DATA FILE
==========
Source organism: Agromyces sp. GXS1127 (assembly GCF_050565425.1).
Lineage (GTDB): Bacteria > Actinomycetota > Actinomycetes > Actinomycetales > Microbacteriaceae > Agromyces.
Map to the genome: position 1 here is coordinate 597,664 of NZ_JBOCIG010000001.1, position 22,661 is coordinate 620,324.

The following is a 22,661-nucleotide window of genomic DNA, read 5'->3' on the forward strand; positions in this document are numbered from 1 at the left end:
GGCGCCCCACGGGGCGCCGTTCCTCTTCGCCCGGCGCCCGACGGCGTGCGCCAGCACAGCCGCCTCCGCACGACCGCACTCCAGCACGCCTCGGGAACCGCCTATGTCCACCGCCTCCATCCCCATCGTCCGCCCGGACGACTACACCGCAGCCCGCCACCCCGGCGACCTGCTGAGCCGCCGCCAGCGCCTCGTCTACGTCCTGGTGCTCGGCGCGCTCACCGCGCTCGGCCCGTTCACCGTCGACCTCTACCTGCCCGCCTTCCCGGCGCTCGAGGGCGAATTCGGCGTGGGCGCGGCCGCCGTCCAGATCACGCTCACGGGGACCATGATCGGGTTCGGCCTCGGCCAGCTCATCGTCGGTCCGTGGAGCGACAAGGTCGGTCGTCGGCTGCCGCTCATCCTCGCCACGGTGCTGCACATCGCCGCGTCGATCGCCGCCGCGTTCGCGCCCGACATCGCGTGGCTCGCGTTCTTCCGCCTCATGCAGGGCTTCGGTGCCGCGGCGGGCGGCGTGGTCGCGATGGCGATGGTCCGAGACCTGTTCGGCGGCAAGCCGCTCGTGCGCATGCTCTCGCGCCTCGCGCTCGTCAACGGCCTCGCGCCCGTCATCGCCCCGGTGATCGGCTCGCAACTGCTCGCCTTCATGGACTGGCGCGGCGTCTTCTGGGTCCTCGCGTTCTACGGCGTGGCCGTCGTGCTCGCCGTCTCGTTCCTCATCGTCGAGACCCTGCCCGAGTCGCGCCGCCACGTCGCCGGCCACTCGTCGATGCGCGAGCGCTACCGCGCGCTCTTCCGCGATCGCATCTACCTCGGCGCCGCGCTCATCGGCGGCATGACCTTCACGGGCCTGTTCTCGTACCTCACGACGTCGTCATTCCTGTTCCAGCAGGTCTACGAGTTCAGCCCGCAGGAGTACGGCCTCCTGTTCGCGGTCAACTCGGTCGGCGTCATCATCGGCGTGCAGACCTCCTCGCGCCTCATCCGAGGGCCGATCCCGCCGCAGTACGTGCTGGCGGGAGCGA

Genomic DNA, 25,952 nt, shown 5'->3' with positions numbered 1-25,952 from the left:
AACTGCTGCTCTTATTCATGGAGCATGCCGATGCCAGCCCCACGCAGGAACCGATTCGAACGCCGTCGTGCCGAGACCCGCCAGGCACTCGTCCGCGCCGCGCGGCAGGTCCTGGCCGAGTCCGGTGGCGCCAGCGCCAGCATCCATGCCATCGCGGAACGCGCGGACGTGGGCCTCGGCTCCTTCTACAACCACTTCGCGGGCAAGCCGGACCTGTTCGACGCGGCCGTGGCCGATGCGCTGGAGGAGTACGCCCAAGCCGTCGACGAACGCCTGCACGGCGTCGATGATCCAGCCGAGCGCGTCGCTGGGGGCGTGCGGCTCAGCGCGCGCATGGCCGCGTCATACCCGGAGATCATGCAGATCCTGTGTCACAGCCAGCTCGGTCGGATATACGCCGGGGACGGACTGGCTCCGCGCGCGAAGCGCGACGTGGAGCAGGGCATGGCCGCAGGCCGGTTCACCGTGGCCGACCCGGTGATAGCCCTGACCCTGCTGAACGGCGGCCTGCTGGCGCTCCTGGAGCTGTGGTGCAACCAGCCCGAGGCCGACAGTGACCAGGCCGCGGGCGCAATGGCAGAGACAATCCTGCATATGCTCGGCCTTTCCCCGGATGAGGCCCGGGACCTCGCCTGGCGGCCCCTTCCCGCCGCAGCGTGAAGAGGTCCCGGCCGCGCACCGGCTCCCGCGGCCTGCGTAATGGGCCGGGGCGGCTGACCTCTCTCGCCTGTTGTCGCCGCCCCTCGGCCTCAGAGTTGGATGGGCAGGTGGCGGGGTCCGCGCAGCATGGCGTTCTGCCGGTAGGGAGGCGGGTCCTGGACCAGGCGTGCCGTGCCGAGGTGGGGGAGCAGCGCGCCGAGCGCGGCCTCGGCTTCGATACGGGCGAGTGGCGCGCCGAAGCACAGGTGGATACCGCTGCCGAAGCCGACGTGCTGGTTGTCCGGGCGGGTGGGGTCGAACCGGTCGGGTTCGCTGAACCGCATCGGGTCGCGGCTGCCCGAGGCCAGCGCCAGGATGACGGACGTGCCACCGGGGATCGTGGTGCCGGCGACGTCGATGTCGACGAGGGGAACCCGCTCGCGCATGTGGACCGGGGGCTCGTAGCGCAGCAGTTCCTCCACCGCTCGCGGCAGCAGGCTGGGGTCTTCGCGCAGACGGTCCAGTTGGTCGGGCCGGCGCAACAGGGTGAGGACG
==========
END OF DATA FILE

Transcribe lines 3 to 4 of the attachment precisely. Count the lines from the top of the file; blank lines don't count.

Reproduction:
Map to the genome: position 1 here is coordinate 597,664 of NZ_JBOCIG010000001.1, position 22,661 is coordinate 620,324.

The following is a 22,661-nucleotide window of genomic DNA, read 5'->3' on the forward strand; positions in this document are numbered from 1 at the left end: